According to the AARP the national average for a funeral averages around 6000.00 dollars. If you care for a fancier send off the prices can skyrocket upwards of 10,000 dollars.
A traditional funeral includes transportation for the body of a loved one or yourself from place of death to the funeral home, professional embalming services, use of facilities (reception room, visiting room and usually an in house chapel), hearse for the body to be transported from place of death to eventual burial, transportation for the immediate family, temporary grave marker, grave liner, and casket. This does not include a final monument, actual burial plot or opening and closing of a crypt and flowers you may wish to choose among other items. Some funeral homes may include guest book and memorial cards, others may not.
This could be one of the top expenditures for a loved one to pay in order to bury you. If money is no object you can always hire a glass enclosed, flower draped, horse drawn hearse. If money is a consideration there are many ways to save thousands on a funeral.
You can still have a traditional funeral and save money if you preplan and prepay. If you preplan for yourself or a loved one you are apt to be less emotional and have a better understanding of what is offered.
The Federal Trade Commission has adapted some rules that apply to funeral homes that probably are not widely known. For instance, did you know that you are under no obligation to buy a casket from the funeral home that you choose to take care of the final arrangements? You can actually, if you choose, without an additional fee, shop around elsewhere, pick one out, and the funeral director must use it. You are not obligated to buy a casket at that particular funeral home even though you may find it less emotional and stressful.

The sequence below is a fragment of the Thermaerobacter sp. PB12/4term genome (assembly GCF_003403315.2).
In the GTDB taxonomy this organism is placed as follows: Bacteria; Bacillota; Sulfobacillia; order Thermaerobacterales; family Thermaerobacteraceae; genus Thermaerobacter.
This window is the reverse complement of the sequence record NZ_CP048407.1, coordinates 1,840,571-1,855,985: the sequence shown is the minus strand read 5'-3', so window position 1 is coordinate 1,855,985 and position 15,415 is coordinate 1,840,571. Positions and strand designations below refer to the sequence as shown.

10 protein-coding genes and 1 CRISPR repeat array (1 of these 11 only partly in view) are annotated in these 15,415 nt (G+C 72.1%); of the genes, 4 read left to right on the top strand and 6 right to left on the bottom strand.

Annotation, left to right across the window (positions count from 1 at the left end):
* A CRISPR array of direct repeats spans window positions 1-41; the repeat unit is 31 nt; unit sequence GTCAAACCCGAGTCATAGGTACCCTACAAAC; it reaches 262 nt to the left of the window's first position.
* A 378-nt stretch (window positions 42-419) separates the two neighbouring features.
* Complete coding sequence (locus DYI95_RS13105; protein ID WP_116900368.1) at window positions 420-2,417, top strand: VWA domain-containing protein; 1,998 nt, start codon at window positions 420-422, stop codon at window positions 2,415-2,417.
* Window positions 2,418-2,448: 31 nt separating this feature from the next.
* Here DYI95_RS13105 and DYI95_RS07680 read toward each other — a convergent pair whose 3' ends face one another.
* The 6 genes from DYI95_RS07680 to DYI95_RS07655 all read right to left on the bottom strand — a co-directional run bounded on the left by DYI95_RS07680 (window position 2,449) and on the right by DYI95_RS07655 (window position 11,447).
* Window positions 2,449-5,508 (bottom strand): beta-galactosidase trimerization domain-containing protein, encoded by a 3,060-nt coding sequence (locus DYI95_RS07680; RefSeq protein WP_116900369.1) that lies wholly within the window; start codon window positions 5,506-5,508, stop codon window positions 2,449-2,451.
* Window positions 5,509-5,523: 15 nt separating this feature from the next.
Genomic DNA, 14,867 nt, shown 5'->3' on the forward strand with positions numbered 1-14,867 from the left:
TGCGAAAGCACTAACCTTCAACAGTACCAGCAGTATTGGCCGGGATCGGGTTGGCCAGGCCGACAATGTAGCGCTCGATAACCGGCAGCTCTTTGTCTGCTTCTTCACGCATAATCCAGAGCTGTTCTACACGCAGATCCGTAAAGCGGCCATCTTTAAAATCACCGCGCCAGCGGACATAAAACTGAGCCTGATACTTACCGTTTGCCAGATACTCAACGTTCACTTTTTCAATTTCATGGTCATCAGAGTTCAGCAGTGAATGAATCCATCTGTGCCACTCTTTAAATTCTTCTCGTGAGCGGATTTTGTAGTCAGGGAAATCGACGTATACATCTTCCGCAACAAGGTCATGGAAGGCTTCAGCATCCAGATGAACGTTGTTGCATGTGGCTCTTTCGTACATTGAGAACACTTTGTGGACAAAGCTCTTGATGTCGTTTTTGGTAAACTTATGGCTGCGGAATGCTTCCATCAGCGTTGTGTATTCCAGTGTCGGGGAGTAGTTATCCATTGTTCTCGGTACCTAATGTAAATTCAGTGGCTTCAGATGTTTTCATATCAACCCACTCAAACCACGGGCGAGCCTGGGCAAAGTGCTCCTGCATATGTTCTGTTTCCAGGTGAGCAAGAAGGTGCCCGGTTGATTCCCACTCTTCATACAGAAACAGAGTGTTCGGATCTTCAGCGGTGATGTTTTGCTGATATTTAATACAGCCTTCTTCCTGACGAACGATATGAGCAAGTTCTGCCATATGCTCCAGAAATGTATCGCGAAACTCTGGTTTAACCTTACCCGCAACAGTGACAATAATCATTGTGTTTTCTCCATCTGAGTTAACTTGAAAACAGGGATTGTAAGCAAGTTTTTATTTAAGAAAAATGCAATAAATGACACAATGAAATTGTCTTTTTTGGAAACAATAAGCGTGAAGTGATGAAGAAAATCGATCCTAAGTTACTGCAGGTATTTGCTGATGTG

You can save the price of a coffin altogether (and that could be literally thousands) if you choose cremation. You don’t actually need to buy a coffin at all but the funeral home has the responsibility of providing an alternate enclosure for the body.
You don’t even need to be embalmed if you choose to have a coffin and direct burial. It is done for practicality for viewing and preservation purposes. Not all states require it, it is best to inquire. If it is your intention to have a direct graveside service you could conceivably save on professional embalming services if you so chose to do so.
The Federal Trade Commission also requires that you must get everything in writing from a funeral provider (with some exceptions, check your state).
If you are a veteran you can have a nice funeral at the veteran’s cemetery. If you are a spouse or dependant child you are also eligible. This too, will save probably thousands. You are entitled to a space and a marker. I also know that here in NH the veteran’s cemetery is well kept up, this is another fee you could avoid. You can save on perpetual care of the gravesite.
No one should make a decision when they are at a disadvantage emotionally. Death will most assuredly do that to us as we are only human. Death is part of the chain of life but there is no need for getting into debt if you cannot afford it.
WWW.AARP.ORG is a wealth of information for the unfortunate necessity of funerals and the cost surrounding them. The Federal Trade Commission also has a very informative batch of information.